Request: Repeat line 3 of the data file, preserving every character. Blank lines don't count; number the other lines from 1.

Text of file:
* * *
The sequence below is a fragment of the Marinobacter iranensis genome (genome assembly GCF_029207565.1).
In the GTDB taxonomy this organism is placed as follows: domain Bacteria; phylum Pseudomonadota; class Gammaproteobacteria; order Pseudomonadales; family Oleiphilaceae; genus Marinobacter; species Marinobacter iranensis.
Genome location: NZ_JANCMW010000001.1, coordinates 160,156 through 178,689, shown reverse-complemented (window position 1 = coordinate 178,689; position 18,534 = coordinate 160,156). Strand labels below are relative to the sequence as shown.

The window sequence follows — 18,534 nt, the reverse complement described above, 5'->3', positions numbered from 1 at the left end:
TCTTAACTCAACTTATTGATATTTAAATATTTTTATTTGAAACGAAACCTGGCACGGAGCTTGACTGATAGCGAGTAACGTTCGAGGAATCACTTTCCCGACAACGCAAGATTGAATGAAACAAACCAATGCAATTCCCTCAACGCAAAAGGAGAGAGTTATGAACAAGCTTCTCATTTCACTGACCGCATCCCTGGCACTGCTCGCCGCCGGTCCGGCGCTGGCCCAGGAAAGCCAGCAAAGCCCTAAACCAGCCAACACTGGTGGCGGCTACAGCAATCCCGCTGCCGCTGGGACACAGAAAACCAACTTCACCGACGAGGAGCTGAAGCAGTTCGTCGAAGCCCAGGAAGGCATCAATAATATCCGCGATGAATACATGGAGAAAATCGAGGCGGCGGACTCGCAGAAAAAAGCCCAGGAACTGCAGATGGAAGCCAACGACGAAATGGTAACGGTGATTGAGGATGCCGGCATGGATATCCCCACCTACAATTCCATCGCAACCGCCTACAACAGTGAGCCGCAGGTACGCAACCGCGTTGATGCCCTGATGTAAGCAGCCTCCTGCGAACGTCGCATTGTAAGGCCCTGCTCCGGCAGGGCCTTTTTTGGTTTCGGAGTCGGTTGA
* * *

Genome location: NZ_JANCMW010000001.1, coordinates 160,156 through 178,689, shown reverse-complemented (window position 1 = coordinate 178,689; position 18,534 = coordinate 160,156). Strand labels below are relative to the sequence as shown.